Organisational Change Management Volume 1

Some More Characteristics of Australian Culture

{product-noshow 16|name|cart|picture|link|border|menuid:206|pricedis3|pricetax1}

Some more characteristics of Australian culture are

Prefer strong but not hard leaders

Like consistent leaders

Prefer slow, incremental change

Prefer pattern and order, and are uncomfortable with crisis and chaos

Workplace relationships are more important than self-improvement

Reluctant to confront poor performance

Hypersensitive to hypocrisy and cant

Never forgive a tyrant

Slow to anger

(sources: Des Mueller, 2002; Bernard Salt, 2003)

Furthermore, some paradoxes prevail in the Australian culture:

Understanding the power distance of authority, ie want to be mates but organisational structure is very hierarchical/authoritarian

Believe that they can eliminate uncertainty but have problems handling it

Tend be more short-term focused in orientation for the future, ie cost cutting and re-organising but claim to be long-term focused

Claim to be egalitarian, ie "mateship" which is a "male thing", but are nervous about gender and ethnic issues

Applaud success, especially in sport, but suffer from the "tall poppy syndrome", ie like to pull successful and high profile people "back to the pack"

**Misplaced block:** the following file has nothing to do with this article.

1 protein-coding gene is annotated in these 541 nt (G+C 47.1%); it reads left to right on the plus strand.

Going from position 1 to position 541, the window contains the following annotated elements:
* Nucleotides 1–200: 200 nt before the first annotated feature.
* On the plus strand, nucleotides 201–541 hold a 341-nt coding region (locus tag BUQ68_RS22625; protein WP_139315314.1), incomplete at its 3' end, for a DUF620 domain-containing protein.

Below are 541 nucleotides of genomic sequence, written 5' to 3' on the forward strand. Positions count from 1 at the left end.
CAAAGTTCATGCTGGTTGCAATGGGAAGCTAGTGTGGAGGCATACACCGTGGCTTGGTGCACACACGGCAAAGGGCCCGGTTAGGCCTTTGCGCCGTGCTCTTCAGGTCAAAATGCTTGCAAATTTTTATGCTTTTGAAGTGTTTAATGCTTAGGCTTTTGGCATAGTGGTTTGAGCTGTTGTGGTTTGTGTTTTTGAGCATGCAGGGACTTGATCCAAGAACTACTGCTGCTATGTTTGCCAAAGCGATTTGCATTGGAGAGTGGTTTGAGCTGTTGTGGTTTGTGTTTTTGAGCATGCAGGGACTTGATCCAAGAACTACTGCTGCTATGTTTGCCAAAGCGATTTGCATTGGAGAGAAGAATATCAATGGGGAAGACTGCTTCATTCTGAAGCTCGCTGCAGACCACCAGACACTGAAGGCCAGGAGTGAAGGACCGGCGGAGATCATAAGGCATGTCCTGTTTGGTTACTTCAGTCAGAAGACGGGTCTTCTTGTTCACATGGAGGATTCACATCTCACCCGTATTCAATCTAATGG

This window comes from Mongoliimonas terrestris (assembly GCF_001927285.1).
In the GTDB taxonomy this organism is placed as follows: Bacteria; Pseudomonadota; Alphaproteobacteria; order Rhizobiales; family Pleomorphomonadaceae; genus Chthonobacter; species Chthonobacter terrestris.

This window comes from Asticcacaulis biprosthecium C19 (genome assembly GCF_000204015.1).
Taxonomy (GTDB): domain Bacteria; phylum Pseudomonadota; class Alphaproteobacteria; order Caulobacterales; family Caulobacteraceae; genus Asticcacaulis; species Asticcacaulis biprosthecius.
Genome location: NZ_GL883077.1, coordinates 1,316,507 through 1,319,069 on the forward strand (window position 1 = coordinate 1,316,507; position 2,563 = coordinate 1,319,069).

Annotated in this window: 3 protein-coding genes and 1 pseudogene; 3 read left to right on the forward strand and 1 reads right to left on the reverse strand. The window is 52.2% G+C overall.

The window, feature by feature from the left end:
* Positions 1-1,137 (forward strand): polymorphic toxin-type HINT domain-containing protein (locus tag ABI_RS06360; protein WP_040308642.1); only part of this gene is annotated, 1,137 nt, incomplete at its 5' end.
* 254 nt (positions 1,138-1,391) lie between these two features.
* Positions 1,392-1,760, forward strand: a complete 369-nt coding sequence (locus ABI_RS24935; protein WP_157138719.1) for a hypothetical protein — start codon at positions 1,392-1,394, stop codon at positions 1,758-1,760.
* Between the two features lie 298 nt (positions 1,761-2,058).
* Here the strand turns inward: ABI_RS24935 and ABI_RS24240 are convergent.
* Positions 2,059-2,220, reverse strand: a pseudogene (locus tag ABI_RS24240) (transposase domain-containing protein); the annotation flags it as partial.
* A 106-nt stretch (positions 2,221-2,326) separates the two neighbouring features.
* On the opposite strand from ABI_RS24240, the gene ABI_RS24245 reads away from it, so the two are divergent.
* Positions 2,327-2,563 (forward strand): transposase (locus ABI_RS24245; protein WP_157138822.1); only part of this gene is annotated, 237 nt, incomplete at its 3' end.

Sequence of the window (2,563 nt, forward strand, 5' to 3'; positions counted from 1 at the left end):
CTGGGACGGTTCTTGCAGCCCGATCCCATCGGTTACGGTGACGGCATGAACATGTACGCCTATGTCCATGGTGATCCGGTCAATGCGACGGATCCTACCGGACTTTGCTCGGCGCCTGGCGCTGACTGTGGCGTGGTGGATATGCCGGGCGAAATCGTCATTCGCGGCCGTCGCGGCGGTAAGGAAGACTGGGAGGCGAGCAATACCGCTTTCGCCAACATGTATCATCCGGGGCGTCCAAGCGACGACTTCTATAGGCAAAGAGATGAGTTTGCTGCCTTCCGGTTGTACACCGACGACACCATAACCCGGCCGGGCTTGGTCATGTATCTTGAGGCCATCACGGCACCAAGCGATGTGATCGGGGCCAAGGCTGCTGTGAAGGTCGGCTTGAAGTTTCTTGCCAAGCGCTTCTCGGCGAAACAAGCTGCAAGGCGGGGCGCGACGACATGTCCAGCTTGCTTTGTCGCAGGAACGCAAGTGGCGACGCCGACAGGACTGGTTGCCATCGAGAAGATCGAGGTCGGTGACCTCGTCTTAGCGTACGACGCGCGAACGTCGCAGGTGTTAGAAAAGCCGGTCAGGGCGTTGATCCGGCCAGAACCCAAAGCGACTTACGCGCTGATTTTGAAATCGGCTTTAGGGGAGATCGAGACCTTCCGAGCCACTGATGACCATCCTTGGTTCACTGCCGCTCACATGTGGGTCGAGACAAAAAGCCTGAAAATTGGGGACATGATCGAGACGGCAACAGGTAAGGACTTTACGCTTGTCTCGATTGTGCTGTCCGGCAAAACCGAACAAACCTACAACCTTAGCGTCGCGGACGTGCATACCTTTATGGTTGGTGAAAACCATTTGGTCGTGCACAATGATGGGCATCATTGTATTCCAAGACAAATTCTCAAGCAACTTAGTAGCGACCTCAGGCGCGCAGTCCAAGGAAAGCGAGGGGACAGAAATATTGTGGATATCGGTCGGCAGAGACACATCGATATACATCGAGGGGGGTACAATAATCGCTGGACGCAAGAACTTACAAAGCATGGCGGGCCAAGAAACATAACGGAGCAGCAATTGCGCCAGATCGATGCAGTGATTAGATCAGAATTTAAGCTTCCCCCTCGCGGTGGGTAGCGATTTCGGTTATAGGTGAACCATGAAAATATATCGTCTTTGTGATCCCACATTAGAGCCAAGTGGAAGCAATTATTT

"Cultural cringe", ie a deference to "all things overseas" - especially from America, European and Japan. This attitude is based on the assumption that "over there" is better than "back here" as culture/industry/organisations, etc in America, Europe and Japan are better as those markets/places are bigger, older and more sophisticated. However, cultural cringe may be less of an attitudinal problem than it was decades ago.

Sports-mad with the idea that cultural work is not real work, yet 1 in 6 Australians are involved in cultural activities, mostly writing, design and visual arts

Renowned for its scientific and creative discoveries but tardy about capitalizing on them, ie better to export talent like actors than to make films

Multicultural society but mono-lingual, i.e. people from over 140 different ethnic groups (and several 100 different Indigenous tribal languages) but one dominant language, i.e. English.

(sources: Karen Morley, 2002; Bernard Salt, 2003; Dierdre Macken, 2006a)

Search For Answers

designed by: bluetinweb

We use cookies to provide you with a better service.
By continuing to use our site, you are agreeing to the use of cookies as set in our policy. I understand